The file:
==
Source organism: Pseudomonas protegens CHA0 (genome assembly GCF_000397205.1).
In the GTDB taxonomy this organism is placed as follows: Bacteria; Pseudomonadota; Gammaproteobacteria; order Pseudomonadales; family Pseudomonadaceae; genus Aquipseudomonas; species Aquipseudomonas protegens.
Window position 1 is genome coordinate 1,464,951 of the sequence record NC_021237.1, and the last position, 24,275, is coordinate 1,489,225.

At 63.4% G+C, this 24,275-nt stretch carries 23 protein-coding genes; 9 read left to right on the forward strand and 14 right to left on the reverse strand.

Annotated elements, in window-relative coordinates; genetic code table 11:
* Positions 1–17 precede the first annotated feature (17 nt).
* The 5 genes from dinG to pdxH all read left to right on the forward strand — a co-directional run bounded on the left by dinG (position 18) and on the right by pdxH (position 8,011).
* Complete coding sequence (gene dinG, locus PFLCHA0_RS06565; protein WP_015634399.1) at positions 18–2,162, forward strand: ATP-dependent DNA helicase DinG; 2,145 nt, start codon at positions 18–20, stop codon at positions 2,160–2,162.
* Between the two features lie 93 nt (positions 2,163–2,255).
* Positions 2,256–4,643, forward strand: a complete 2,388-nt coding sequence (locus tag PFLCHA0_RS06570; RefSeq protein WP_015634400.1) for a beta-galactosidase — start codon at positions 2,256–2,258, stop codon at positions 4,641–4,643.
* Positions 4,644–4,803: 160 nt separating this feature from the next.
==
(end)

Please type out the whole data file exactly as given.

Source organism: Pseudomonas protegens CHA0 (genome assembly GCF_000397205.1).
In the GTDB taxonomy this organism is placed as follows: Bacteria; Pseudomonadota; Gammaproteobacteria; order Pseudomonadales; family Pseudomonadaceae; genus Aquipseudomonas; species Aquipseudomonas protegens.
Window position 1 is genome coordinate 1,464,951 of the sequence record NC_021237.1, and the last position, 24,275, is coordinate 1,489,225.

At 63.4% G+C, this 24,275-nt stretch carries 23 protein-coding genes; 9 read left to right on the forward strand and 14 right to left on the reverse strand.

Annotated elements, in window-relative coordinates; genetic code table 11:
* Positions 1–17 precede the first annotated feature (17 nt).
* The 5 genes from dinG to pdxH all read left to right on the forward strand — a co-directional run bounded on the left by dinG (position 18) and on the right by pdxH (position 8,011).
* Complete coding sequence (gene dinG, locus PFLCHA0_RS06565; protein WP_015634399.1) at positions 18–2,162, forward strand: ATP-dependent DNA helicase DinG; 2,145 nt, start codon at positions 18–20, stop codon at positions 2,160–2,162.
* Between the two features lie 93 nt (positions 2,163–2,255).
* Positions 2,256–4,643, forward strand: a complete 2,388-nt coding sequence (locus tag PFLCHA0_RS06570; RefSeq protein WP_015634400.1) for a beta-galactosidase — start codon at positions 2,256–2,258, stop codon at positions 4,641–4,643.
* Positions 4,644–4,803: 160 nt separating this feature from the next.